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Friday, June 26, 2009

Dardic languages

Dardic languages

also called Dard, Pisaca, or Pisacha Languages,


group of closely related Indo-Iranian languages spoken in Pakistan, Kashmir, and Afghanistan. They are often divided into three subgroups: Kafiri, or Western; Khowari, or Central (spoken in the Chitrāl district of northwestern

Pakistan); and the Eastern group, which includes Shina and Kashmiri. (Some scholars use the term Dardic to refer only to the Eastern subgroup of languages and use the name Pisaca to refer to the group as a whole.)

The exact position of the Dardic languages within the Indo-Iranian language family has been a matter of dispute among scholars. Some scholars believe the languages to stem from an undifferentiated stage of Indo-Iranian; others believe the Eastern and Khowari groups to be Indo-Aryan, with the Kafiri subgroup being separate.

Kashmiri is the only Dardic language that has been used extensively for literary purposes. Except for Shina, the languages of the Eastern subgroup have been radically changed by the influence of the Indo-Aryan languages spoken farther south. The Dardic languages differ from the other Indo-Iranian languages in their sound systems and in the preservation of a number of words lost in India and Iran after the time of Vedic Sanskrit.[+]

Language Family Trees

Indo-European, Indo-Iranian, Indo-Aryan, Northwestern zone, Dardic

Indo-European (449)
    Indo-Iranian (308)

      Indo-Aryan (219)

        Northwestern zone (39)

          Dardic (27)
            Chitral (2)
              Khowar [khw] (Pakistan)
              Kalasha [kls] (Pakistan)
            Kashmiri (1)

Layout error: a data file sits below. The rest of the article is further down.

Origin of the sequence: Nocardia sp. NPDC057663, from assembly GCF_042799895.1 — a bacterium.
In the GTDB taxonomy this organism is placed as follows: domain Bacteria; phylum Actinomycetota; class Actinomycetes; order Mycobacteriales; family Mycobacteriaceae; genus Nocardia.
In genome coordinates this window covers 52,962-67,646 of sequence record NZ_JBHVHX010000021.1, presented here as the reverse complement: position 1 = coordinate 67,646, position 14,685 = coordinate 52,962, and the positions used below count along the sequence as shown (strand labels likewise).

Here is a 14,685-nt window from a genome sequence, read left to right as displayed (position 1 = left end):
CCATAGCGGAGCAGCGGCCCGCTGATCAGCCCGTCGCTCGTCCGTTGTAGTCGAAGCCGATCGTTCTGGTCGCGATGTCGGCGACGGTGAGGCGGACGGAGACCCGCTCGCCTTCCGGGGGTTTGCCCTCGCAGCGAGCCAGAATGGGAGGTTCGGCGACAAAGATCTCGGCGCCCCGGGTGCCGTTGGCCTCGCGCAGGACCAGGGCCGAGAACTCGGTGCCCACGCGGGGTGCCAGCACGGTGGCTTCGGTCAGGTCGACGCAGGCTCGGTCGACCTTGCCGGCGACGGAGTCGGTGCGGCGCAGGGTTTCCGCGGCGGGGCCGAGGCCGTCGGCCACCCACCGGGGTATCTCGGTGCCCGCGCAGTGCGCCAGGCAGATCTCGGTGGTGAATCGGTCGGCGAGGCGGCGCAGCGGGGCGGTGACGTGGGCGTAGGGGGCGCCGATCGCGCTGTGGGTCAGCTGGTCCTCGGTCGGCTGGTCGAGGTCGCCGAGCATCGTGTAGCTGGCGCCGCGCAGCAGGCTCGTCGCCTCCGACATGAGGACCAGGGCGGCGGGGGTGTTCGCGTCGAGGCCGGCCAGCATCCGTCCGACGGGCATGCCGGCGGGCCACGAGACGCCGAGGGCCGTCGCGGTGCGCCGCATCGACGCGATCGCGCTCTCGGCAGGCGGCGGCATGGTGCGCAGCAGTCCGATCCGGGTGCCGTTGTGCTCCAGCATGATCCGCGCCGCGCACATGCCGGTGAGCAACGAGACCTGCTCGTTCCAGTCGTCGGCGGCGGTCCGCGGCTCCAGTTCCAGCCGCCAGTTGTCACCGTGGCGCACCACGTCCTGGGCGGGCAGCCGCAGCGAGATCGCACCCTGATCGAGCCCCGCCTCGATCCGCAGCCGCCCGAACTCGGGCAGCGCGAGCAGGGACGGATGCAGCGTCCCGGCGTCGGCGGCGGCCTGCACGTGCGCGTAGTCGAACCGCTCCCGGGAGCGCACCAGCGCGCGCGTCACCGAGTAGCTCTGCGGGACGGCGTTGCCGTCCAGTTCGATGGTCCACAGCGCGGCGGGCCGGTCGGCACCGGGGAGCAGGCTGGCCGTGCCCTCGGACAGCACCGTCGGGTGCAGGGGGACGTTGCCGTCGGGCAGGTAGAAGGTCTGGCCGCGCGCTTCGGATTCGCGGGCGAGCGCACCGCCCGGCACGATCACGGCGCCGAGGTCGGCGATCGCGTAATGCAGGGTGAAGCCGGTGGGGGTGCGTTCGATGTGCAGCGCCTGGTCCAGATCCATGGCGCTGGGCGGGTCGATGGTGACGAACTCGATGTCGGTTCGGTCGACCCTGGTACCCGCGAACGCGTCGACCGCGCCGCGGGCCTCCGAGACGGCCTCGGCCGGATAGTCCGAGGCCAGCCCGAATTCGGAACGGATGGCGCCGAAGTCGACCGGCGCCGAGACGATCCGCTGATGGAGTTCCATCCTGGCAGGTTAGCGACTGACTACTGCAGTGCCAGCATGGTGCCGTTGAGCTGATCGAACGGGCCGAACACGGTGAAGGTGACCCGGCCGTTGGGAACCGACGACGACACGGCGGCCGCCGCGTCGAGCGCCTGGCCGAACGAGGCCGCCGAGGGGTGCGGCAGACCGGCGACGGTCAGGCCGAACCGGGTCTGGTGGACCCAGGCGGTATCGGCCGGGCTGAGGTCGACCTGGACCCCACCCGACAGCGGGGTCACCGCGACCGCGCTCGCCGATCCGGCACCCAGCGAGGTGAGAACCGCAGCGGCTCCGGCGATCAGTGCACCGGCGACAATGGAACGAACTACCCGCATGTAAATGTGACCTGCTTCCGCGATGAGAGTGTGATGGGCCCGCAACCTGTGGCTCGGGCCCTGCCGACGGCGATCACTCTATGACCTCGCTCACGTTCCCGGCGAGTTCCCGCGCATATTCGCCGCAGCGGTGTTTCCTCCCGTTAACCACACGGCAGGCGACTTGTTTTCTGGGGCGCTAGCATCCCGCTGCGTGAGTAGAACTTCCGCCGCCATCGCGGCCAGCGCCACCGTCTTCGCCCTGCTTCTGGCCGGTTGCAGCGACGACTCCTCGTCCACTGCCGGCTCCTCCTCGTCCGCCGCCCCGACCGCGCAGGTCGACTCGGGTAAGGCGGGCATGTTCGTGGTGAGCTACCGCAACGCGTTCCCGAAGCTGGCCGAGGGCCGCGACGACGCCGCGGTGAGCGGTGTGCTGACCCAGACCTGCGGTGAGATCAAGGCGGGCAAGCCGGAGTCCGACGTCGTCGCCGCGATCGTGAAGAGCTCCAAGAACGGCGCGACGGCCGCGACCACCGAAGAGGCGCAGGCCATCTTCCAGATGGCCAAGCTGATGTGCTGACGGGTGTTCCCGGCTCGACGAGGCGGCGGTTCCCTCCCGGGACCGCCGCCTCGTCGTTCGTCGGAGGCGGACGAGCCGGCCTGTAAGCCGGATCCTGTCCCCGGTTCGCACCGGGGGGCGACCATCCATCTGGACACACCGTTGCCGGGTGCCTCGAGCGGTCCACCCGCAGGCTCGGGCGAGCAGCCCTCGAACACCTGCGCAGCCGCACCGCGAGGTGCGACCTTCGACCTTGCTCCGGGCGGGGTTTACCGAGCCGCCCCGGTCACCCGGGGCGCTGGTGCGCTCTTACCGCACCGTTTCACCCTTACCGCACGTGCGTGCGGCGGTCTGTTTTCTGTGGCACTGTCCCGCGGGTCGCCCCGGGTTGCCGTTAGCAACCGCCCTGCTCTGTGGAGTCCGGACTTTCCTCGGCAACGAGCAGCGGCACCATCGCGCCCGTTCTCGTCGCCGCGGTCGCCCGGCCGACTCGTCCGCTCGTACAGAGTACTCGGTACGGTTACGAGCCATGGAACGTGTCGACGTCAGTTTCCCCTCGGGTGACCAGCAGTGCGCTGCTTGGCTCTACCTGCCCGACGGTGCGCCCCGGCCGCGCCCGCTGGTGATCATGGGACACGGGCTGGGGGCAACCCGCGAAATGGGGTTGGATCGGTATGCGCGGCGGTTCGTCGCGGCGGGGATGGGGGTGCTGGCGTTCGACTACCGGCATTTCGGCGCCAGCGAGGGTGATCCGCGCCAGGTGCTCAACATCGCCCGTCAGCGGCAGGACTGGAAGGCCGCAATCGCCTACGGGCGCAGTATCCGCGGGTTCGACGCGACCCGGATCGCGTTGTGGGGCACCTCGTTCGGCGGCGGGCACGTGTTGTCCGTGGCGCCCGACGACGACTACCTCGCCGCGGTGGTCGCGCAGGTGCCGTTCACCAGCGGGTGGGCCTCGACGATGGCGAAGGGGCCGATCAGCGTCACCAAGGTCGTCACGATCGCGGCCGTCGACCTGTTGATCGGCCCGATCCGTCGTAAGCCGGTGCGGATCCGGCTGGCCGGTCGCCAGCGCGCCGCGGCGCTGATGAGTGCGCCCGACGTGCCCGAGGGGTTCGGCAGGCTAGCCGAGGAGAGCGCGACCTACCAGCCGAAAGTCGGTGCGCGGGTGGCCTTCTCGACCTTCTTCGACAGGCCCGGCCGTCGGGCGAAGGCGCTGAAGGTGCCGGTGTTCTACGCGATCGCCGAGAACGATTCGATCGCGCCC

Kashmiri [kas] (India)
            Kohistani (9)
              Bateri [btv] (Pakistan)
              Chilisso [clh] (Pakistan)
              Kalami [gwc] (Pakistan)
              Gowro [gwf] (Pakistan)
              Kohistani, Indus [mvy] (Pakistan)
              Tirahi [tra] (Afghanistan)
              Torwali [trw] (Pakistan)
              Wotapuri-Katarqalai [wsv] (Afghanistan)
              Kalkoti [xka] (Pakistan)
            Kunar (8)
              Dameli [dml] (Pakistan)
              Gawar-Bati [gwt] (Afghanistan)
              Grangali [nli] (Afghanistan)
              Pashayi (4)
                Pashayi, Northeast [aee] (Afghanistan)
                Pashayi, Northwest [glh] (Afghanistan)
                Pashayi, Southwest [psh] (Afghanistan)
                Pashayi, Southeast [psi] (Afghanistan)
              Shumashti [sts] (Afghanistan)
            Shina (7)
              Brokskat [bkk] (India)
              Domaaki [dmk] (Pakistan)
              Phalura [phl] (Pakistan)
              Shina, Kohistani [plk] (Pakistan)
              Shina [scl] (Pakistan)
              Savi [sdg] (Afghanistan)
              Ushojo [ush] (Pakistan)[+]

Assorted References

  • classification and characteristics (in Indo-Aryan languages: Phonology)
    Dardic occupies a special position. The sibilant sounds did not all merge here. For example, Kashmiri, a Dardic tongue, has šurah “16” with š rather than s, as in most other Indo-Aryan languages, and sat “7” with s. Further, voiced aspirated stops merged with unaspirated stops in Dardic; e.g., Kashmiri gur...

  • distribution (in Afghanistan: Languages)

    Other Indo-European languages, spoken by smaller groups, include Western Dardic (Nuristani or Kafiri), Balochi, and a number of Indic and Pamiri languages spoken principally in isolated valleys in the northeast. Turkic languages, a subfamily of the Altaic languages, are spoken by the Uzbek and Turkmen peoples, the most recent settlers, who...[+]